Allocation to services Region 1 Region 2 Region 3

    25.25-25.5 FIXED

    INTER-SATELLITE 5.536 MOBILE

    Standard frequency and time signal-satellite (Earth-to-space) 25.5-27 EARTH EXPLORATION-SATELLITE (space-to Earth) 5.536B

    FIXED

    INTER-SATELLITE 5.536 MOBILE

    SPACE RESEARCH (space-to-Earth) 5.536C

    Standard frequency and time signal-satellite (Earth-to-space)

    5.536A 27-27.5

    FIXED

    INTER-SATELLITE 5.536 MOBILE

    27-27.5

    FIXED

    FIXED-SATELLITE (Earth-to-space)

    INTER-SATELLITE 5.536 5.537 MOBILE

  • Case study: 5G and ISS @26GHz

    2. Scenario for study

    According to ITU-R REC. SA.1414, ISS in this frequency band is reverse link (low -> high)

    Return inter-orbit link

    Interference link

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    GSO receiver

    5G link Spacecraft / LEO

  • Case study: 5G and ISS @26GHz

    3. Key technical and operational characteristics

    inter-satellite service operating in 25.25-27.5GHz - transmitting

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    Network Europe Japan United States of America China Russian Federation

    Orbital locations Mainly low-Earth orbit

    Transmission rate 300 Mbit/s 300 Mbit/s 800 Mbit/s 600 Mbit/s 600 Mbit/s

    Modulation OQPSK PSK PSK PSK MPSK

    Polarization Circular

    Antenna size (m) (3) 1.9 1.5 0.8 1

    Tx antenna gain (dBi) 50 49.7 47 44.5 46.1

    Tx antenna radiation pattern Rec. ITU-R S.672

    Necessary bandwidth (MHz) 405 per channel 300 650 600 300

    Maximum power spectral density (dB(W/Hz)) -58.5 58.8 67.5 50 -68.3

    Maximum e.i.r.p. spectral density (dB(W/Hz)) -8.5 9.1 20.5 5.5 -22.2

  • Case study: 5G and ISS @26GHz

    3. Key technical and operational characteristics

    inter-satellite service operating in 25.25-27.5GHz - receiving

    30

    Network Europe Japan United States of America China Russian Federation

    Orbital locations Rec. ITU-R SA.1275 or Rec. ITU-R SA.1276

    Antenna size (m) 1.3 3.6 4.9 4.2 4

    Rx antenna gain (dBi) 49.0 58.8 55.9 57.5 57.4

    Rx antenna radiation pattern Rec. ITU-R S.672

    System noise temperature (K) 800 475 870 1 000 550

    Link reliability (%) 99.6 99.9 99.9 99.9

    Interference criterion Rec. ITU-R SA.1155

  • Case study: 5G and ISS @26GHz

    3. Key technical and operational characteristics

    IMT systems - Outdoor urban hotspot - Base station characteristics/Cell structure

    31

    Channel bandwidth (MHz) 200 MHz

    Duplex method TDD

    Network topology and characteristics 30 BSs/km2

    Frequency reuse 1

    Antenna height (radiation centre) 6 m (above ground level)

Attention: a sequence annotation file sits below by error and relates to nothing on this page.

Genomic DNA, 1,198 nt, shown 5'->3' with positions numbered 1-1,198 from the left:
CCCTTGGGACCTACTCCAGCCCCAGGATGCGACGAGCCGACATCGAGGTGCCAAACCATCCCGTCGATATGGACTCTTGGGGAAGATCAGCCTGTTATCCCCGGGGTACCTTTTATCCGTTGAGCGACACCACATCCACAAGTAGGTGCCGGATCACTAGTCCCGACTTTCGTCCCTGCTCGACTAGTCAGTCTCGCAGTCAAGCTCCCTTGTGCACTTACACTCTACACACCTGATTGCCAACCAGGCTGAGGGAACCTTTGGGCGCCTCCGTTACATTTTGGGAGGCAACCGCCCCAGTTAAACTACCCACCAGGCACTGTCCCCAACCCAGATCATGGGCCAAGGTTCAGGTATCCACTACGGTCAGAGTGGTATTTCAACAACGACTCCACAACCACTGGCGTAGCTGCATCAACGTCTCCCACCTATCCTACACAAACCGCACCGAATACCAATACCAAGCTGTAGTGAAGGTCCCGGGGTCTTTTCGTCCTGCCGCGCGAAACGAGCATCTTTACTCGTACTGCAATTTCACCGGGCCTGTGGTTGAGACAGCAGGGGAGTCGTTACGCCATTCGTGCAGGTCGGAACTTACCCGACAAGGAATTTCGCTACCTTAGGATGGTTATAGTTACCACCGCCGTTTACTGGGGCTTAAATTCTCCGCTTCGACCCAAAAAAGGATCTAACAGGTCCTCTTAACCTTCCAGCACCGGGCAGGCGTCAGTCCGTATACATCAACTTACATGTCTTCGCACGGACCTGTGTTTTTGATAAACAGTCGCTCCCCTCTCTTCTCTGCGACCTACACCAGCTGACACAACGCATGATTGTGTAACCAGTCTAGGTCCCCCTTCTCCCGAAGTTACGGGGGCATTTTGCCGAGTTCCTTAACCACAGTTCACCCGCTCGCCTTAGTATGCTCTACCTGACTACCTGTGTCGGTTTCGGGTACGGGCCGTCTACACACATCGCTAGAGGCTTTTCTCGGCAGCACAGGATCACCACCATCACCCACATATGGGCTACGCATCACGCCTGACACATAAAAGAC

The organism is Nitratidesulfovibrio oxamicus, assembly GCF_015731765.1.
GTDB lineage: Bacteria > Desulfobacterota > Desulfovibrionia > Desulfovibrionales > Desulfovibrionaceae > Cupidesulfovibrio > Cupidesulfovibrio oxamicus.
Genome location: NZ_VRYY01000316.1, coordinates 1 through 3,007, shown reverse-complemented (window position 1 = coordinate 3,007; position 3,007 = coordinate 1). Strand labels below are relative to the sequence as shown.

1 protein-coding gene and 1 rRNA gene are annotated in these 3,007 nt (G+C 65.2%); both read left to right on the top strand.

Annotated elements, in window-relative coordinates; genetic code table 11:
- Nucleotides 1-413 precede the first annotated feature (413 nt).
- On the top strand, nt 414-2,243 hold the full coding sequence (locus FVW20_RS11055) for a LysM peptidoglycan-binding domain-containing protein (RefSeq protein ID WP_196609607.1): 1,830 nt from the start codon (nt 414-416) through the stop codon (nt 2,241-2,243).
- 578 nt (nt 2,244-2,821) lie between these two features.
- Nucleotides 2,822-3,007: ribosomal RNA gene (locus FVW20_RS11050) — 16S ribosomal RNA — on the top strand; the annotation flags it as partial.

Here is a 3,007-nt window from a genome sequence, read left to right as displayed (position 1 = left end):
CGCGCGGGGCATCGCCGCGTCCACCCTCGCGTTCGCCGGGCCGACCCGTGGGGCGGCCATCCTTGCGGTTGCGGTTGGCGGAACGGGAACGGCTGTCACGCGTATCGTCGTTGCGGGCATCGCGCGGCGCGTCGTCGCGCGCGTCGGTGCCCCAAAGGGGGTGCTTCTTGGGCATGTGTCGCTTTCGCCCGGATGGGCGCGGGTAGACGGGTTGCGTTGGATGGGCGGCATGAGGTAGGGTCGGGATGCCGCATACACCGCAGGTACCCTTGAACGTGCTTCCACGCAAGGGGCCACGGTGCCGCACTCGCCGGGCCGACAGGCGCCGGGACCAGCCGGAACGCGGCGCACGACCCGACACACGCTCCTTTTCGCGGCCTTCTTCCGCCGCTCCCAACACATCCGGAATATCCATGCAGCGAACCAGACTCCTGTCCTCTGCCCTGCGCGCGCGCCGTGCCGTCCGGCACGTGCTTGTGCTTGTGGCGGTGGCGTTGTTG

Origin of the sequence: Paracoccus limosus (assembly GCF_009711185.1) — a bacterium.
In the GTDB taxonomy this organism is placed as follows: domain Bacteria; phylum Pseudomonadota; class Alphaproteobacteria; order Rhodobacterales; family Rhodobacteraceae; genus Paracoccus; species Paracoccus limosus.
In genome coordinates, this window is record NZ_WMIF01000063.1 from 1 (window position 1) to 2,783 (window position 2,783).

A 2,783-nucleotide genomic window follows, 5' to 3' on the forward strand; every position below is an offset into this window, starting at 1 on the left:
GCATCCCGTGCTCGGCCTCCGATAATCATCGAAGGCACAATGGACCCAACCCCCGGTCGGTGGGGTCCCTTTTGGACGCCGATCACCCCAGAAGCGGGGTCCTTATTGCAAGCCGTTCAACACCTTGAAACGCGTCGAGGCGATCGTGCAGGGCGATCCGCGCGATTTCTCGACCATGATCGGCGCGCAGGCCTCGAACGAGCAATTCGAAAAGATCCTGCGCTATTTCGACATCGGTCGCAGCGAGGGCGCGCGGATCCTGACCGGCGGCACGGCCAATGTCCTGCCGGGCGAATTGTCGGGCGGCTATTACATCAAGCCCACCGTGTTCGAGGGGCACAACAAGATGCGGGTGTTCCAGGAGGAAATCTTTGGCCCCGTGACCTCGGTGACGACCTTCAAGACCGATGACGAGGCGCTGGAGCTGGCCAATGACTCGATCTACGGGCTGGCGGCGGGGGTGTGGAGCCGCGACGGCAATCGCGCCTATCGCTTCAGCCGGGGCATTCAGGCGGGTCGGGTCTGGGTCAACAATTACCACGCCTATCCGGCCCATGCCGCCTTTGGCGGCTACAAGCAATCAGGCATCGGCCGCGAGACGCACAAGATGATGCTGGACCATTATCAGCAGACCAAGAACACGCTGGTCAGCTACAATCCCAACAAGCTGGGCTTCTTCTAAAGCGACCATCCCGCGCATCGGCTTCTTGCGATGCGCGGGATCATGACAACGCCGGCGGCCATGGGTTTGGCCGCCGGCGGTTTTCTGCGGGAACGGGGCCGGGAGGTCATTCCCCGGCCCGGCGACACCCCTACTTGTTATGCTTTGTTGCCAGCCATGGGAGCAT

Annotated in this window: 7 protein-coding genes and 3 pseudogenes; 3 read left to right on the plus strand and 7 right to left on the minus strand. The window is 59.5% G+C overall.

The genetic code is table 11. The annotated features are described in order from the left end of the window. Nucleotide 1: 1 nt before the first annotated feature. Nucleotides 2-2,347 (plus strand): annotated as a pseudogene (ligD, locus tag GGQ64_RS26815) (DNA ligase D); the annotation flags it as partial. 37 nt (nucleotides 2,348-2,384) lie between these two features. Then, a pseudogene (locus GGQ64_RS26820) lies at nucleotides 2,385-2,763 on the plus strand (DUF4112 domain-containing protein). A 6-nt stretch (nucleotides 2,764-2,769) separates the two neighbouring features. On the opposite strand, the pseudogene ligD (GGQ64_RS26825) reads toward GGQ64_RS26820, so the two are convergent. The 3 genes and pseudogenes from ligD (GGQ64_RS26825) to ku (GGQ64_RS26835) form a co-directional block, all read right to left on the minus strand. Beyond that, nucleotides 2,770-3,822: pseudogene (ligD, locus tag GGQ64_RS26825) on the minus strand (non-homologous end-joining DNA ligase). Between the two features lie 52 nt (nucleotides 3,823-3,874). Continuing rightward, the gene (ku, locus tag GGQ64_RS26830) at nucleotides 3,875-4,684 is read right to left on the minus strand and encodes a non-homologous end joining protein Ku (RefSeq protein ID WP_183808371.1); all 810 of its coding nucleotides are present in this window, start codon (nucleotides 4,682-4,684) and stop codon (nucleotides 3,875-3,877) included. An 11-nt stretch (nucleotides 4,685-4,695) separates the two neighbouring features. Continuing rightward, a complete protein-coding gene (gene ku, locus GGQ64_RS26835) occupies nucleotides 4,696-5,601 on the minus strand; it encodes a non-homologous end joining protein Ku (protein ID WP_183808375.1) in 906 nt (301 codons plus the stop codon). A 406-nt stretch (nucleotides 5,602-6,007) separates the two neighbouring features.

Sectorization Single sector

    Downtilt 10 degrees

    Antenna deployment Below roof top

    Network loading factor (Average base station activity) 20%, 50%

    BS TDD activity factor 80%

    1 Antenna Characteristics

    1.1 Antenna pattern Rec ITU-R M.2101

    1.2 Element gain (dBi) 5

    1.3 Horizontal/vertical 3 dB beamwidth of single element (degree) 65 for both H/V

    1.4 Horizontal/vertical front-to-back ratio (dB) 30 for both H/V

    1.5 Antenna polarization Linear 45

    1.6 Antenna array configuration (Row Column) 88 elements

    1.7 Horizontal/Vertical radiating element spacing 0.5 of wavelength for both H/V

    1.8 Array ohmic loss (dB) 3

    1.9 Conducted power (before ohmic loss) per antenna element (dBm/200 MHz) 10

    1.10 Base station maximum coverage angle in the horizontal plane (degrees) 120

    M.2101 10-

    dz

    z

    y

    dy

    x

  • Case study: 5G and ISS @26GHz

    3. Key technical and operational characteristics

    IMT systems - Outdoor urban hotspot - Deployment consideration in a relatively large area

    32

    The deployment density values for large area (Dl) to be used in a sharing study is therefore calculated according to the following formula:

    Dl = Ds * Ra * Rb

    where:

    Ds = Density value in Tables 10-13 for outdoor hotspot area, i.e. density of simultaneously transmitting UEs or number of BS per km2 (see the Network topology and characteristics rows in the relevant Tables);

    Ra (%) = ratio of hotspot areas to areas of cities/built areas/districts;

    Rb (%) = ratio of built areas to total area of region in study.

  • Case study: 5G and ISS @26GHz

    3. Key technical and operational characteristics

    Propagation models

    Freespace pathloss

    Atmospheric loss